Thundering hooves and skies

a photo of a jockey in blue silks focussing pre-race on a grey horse Thundering hooves certainly make noise. How so? They are metal shod ends to legs which look so slender compared to the body they hold aloft. The power in those legs. Thundering is the sound of the weight of the horse cutting the turf and soil below.

My grandfather (maternal side) loved the gee-gees. He’d watch on the television with the newspaper in hand. Later in life I lived just down from Brighton racecourse.  It fascinated me that they covered the road to the refuse tip with straw and turf eveytime a race was on.

Families in their cars with picnics. Children bored after the first race playing ball games. The horse could be heard as they approached.  Ground trembled. Nostrils flaring and their breath coming hard and fast the horses steamed by. Even the crack of silk as it flapped in the wind on the top of the hill and the backdraft of the movement.

I’ve visited Windsor, Goodwood, Ascot, York, Cheltenham, Hereford and Newmarket over the years. Sometimes trapped in corporate hospitality with a brief escape to the parade ring. Other times camera in hand getting as up close and personal as I can to the race.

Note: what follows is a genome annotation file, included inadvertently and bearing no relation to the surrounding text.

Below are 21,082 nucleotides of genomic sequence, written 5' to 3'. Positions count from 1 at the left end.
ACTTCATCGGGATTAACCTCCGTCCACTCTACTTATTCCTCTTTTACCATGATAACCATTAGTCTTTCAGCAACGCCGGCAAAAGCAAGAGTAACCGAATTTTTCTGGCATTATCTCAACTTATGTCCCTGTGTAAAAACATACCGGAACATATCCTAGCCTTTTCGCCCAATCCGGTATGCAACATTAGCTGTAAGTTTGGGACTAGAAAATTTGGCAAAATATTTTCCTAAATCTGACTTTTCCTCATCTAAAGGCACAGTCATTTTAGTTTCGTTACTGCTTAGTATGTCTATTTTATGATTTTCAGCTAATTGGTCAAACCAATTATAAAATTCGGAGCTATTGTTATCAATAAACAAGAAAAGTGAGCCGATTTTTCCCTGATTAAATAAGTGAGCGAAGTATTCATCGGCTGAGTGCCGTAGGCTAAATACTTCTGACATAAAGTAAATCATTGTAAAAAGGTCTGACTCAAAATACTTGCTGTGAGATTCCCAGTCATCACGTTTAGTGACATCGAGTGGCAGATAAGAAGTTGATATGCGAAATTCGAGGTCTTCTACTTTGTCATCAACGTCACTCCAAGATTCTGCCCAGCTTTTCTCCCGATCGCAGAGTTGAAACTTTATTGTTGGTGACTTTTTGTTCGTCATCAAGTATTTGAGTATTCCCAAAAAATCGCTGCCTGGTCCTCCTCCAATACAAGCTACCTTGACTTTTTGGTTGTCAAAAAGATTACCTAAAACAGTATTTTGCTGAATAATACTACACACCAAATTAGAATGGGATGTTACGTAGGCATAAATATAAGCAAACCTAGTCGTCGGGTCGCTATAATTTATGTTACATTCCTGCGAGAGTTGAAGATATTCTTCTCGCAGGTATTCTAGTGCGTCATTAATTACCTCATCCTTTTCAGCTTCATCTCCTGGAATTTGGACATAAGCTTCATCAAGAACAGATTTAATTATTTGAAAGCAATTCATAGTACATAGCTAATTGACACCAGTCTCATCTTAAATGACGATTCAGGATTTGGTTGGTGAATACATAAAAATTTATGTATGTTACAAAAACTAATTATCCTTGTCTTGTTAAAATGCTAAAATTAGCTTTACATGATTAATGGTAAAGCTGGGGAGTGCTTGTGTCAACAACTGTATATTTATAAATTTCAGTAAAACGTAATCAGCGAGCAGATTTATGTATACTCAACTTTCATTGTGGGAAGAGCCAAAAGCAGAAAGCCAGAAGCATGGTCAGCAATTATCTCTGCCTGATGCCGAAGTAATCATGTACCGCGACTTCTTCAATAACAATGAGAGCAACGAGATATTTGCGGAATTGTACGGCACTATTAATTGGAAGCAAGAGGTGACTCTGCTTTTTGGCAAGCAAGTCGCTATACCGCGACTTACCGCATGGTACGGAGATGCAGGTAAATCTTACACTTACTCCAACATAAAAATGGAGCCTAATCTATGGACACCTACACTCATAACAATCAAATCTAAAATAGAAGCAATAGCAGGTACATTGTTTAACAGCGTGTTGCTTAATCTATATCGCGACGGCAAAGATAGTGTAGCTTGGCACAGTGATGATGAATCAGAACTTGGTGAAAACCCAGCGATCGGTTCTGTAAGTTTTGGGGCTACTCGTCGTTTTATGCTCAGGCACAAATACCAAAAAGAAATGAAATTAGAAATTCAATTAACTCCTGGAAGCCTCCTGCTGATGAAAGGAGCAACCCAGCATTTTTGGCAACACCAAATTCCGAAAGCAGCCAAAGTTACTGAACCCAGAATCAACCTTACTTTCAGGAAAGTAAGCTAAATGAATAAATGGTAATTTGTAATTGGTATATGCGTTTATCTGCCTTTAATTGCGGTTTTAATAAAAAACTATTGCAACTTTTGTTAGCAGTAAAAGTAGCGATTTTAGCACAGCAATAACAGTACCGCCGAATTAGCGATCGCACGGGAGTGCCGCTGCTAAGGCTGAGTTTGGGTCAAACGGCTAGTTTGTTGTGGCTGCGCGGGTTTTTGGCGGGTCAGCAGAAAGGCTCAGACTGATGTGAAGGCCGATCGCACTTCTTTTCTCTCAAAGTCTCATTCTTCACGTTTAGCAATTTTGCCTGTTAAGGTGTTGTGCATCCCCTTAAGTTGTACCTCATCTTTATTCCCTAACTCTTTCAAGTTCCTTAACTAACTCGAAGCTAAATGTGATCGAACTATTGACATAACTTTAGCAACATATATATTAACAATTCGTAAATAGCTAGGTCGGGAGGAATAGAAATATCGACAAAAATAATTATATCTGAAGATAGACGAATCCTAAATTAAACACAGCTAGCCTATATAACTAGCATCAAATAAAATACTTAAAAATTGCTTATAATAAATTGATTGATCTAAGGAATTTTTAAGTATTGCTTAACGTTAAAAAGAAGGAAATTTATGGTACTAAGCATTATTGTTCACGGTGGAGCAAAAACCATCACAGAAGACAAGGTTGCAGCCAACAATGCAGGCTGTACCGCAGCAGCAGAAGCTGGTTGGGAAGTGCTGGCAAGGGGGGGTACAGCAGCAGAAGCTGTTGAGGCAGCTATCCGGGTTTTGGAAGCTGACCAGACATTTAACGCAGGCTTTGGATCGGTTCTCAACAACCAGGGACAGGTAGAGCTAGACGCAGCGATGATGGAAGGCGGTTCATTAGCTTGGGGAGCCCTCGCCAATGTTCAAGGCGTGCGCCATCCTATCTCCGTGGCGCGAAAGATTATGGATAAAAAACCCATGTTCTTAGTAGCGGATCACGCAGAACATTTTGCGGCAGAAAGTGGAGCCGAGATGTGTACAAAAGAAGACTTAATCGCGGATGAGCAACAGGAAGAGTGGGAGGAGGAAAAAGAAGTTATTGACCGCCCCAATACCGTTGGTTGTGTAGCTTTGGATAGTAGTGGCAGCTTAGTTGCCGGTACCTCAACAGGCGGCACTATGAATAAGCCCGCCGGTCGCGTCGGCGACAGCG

Thundering

The Grand National is not a race I’ve ever been to. Sweepstakes at various places of work have resulted in different results.  This painting was inspired by watching TV and video footage. It’s primarily one moment but the idea is to capture the energy and noise of the excitement of the whole race.

Yet, as is always the case, some of the jockeys and horses seem to be distracted. I love the billowing silks. The fly-like eyes created by goggles.

riders on horses galloping in grand national in oil painting

Thundering £Sold -STD
60 x 60 cm
OIl on deep canvas

Thundering
60 x 60 x 2.5 cm
Oil on linen canvas on hardwood stretchers

 

 

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